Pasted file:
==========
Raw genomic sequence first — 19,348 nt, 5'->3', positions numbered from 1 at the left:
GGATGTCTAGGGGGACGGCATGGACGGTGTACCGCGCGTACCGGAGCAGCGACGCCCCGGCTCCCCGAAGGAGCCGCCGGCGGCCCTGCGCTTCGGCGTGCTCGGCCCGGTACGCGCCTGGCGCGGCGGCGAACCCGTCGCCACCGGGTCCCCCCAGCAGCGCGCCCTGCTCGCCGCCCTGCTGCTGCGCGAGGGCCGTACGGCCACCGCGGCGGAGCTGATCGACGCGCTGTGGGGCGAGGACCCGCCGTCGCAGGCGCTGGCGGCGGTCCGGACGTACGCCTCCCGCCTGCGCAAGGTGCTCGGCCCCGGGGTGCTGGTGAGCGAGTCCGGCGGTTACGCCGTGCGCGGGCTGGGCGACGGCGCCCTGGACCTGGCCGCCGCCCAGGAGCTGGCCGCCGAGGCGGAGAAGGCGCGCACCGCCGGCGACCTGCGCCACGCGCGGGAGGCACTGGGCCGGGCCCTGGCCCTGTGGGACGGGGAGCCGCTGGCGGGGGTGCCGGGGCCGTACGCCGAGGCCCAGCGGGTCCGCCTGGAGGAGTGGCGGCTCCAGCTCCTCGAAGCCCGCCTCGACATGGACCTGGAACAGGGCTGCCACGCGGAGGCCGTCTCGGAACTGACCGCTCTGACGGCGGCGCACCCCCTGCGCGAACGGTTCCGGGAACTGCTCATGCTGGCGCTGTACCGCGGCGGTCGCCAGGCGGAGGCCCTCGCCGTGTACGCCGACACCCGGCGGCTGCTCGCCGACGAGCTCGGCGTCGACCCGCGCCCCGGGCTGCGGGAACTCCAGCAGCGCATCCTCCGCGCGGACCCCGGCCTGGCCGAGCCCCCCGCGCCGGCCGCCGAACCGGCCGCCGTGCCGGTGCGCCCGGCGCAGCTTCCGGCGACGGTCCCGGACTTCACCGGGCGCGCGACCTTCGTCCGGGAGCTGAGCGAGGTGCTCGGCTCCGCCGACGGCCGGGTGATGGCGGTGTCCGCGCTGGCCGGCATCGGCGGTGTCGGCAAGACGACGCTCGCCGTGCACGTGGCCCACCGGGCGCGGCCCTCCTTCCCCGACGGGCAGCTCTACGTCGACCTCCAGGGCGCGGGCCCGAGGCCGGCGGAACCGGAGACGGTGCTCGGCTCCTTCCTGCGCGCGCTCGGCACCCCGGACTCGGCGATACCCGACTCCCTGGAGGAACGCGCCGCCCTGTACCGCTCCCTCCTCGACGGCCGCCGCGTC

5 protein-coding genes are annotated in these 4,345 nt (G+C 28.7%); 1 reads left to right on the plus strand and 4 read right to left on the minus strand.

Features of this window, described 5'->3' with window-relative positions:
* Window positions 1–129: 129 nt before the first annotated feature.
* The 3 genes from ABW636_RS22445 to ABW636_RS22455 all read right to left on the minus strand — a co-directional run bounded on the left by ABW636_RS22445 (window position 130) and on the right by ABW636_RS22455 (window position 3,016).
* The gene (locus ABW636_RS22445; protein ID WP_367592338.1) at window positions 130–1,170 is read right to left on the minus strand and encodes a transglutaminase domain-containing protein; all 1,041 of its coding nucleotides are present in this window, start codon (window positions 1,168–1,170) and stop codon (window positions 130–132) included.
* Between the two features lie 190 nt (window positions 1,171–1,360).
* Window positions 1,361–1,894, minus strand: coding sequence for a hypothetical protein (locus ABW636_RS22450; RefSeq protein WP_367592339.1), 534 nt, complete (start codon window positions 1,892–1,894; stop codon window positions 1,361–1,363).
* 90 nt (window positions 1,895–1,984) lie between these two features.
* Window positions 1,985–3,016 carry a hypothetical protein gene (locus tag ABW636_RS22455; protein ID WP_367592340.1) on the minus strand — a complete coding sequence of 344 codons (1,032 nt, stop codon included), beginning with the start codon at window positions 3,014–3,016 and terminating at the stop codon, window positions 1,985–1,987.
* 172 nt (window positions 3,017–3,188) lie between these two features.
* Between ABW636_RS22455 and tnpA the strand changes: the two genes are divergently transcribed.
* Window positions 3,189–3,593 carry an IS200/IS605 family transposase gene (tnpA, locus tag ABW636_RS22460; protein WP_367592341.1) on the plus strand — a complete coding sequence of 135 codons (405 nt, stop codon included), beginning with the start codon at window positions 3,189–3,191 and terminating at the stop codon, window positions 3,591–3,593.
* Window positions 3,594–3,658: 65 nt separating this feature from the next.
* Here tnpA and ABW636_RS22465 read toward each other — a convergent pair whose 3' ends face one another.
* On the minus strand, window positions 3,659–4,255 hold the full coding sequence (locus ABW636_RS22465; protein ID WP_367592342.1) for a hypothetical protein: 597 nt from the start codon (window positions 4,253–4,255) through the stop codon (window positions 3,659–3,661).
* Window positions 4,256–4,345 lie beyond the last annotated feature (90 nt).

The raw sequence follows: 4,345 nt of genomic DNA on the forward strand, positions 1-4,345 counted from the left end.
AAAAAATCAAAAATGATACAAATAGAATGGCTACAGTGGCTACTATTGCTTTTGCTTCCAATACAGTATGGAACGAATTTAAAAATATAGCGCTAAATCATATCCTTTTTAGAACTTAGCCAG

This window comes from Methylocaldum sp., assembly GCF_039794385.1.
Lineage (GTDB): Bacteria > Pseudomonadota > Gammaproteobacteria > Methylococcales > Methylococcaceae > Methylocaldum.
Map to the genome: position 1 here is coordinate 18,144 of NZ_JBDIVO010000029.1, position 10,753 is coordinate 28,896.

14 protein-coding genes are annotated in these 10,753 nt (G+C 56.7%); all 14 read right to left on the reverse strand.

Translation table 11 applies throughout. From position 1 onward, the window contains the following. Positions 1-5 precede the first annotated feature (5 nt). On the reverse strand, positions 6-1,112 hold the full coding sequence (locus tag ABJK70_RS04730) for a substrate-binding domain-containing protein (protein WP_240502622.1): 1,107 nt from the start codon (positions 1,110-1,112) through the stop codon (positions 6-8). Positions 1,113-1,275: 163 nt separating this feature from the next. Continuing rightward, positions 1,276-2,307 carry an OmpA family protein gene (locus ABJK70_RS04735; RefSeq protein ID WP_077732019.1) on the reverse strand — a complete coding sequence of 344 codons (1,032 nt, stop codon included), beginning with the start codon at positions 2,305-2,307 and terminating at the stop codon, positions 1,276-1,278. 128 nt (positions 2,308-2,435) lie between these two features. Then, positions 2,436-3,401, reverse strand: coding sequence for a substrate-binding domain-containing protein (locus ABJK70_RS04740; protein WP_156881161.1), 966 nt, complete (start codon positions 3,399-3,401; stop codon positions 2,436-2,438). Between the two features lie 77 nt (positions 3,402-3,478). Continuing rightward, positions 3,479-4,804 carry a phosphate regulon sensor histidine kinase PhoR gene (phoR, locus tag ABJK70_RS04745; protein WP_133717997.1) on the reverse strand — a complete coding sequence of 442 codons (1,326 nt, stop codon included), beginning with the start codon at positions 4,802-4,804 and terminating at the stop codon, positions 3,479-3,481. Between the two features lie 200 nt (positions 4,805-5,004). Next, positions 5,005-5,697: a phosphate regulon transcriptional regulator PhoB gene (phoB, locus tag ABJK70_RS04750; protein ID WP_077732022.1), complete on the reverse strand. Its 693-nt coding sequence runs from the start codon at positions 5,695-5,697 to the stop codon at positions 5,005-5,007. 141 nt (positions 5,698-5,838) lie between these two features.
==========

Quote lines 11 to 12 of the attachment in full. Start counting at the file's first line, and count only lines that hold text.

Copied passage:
* Window positions 1,985–3,016 carry a hypothetical protein gene (locus tag ABW636_RS22455; protein ID WP_367592340.1) on the minus strand — a complete coding sequence of 344 codons (1,032 nt, stop codon included), beginning with the start codon at window positions 3,014–3,016 and terminating at the stop codon, window positions 1,985–1,987.
* 172 nt (window positions 3,017–3,188) lie between these two features.